My trumpet happiness project will hopefully help me on my long-term happiness as a trumpeter and human being. A big part of happiness, as I consider my trumpet playing, is being able to play at better levels the longer I play the trumpet. But the rigorous kind of practice that alone can help me really improve is not “fun” when experienced. So, I wonder if there is a point in which happy trumpet playing is no longer possible.
Right now, to me, the answer seems to be that long-term happiness is fundamentally different than having fun. Fun seems like happiness, because fun and happiness are (seemingly) the opposite of sadness, anger, contempt or fear. Yet, fun is a temporary state that seems to have left me puzzled in the past. And certainly when I tried to pursue fun, I have often been disappointed. Fun often leads to frustration and even sadness or anger. However, when I have pursued happiness, I usually go through a growing phase with a deeper understanding of life and of myself.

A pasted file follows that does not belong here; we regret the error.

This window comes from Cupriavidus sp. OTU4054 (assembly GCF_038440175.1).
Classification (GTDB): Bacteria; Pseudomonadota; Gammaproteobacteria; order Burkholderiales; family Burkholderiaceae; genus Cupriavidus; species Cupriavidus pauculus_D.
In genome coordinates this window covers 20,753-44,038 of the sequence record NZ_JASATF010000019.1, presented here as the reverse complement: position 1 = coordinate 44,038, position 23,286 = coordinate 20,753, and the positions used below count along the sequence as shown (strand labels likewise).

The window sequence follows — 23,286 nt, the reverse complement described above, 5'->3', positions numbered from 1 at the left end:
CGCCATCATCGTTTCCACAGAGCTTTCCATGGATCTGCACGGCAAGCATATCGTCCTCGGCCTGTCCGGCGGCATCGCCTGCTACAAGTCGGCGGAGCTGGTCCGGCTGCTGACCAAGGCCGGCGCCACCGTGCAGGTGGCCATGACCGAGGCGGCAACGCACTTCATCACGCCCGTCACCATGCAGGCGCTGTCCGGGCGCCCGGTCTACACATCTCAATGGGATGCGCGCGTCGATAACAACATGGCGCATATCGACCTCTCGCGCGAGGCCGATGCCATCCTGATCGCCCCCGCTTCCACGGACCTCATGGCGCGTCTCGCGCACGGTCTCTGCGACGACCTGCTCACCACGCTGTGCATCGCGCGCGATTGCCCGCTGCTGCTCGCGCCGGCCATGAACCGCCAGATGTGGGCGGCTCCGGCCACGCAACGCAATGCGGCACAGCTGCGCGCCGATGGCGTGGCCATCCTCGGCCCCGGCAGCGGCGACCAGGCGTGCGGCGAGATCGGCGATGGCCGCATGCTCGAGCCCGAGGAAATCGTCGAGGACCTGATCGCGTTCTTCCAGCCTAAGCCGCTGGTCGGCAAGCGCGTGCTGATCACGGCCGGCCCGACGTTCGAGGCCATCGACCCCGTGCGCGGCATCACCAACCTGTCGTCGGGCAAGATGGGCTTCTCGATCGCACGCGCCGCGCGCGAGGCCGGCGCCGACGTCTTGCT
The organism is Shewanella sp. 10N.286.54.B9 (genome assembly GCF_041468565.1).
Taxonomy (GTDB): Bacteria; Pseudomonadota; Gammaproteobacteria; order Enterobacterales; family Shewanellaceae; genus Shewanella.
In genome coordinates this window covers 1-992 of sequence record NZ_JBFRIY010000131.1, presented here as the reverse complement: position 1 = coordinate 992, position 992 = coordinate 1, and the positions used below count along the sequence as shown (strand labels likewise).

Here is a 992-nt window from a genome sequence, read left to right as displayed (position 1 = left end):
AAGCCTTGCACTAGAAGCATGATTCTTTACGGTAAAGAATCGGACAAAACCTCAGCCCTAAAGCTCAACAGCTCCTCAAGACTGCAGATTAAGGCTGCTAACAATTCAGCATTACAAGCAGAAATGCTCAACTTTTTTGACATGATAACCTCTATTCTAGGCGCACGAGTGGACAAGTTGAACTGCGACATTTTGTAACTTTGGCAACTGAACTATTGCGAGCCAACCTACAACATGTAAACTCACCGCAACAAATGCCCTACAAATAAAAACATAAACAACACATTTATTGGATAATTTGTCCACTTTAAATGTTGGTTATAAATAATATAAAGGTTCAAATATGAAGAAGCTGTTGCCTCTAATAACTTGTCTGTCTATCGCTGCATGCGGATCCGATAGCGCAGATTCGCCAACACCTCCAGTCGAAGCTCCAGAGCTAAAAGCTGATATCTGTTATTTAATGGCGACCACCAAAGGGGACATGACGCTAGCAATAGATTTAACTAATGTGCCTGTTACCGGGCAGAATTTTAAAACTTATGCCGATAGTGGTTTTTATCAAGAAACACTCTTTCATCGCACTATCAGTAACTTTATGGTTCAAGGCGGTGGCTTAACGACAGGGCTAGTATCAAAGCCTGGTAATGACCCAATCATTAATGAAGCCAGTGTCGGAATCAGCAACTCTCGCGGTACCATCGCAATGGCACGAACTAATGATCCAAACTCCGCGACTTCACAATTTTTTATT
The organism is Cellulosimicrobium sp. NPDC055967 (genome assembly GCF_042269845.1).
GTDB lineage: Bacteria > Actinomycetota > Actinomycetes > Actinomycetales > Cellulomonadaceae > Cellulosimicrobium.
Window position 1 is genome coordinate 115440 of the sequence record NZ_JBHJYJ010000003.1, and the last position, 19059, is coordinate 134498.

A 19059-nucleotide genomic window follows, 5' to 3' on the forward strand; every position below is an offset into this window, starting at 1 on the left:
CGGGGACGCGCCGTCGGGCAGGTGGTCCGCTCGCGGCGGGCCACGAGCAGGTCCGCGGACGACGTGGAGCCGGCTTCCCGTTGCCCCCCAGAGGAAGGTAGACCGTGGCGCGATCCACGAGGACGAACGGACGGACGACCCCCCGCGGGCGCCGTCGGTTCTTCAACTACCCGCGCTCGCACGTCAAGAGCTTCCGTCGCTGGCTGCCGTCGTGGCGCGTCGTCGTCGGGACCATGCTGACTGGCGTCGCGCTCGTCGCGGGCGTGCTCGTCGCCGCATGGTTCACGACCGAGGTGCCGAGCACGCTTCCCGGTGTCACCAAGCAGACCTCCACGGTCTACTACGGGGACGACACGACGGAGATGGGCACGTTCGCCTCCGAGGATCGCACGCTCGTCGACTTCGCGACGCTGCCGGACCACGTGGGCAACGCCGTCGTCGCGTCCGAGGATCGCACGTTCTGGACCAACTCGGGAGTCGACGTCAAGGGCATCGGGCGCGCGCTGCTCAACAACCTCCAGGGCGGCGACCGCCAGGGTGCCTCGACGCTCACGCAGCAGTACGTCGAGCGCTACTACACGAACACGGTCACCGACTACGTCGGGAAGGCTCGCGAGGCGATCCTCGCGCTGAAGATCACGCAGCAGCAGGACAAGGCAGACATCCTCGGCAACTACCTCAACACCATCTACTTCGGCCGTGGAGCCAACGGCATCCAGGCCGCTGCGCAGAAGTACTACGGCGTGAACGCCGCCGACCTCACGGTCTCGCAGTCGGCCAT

I think we trumpeters will just have to get used to the difficult feeling of deliberate practice that actually improves us. We have to embrace it and its lack of fun. In doing so, we will find a deep happiness.No tags for this post.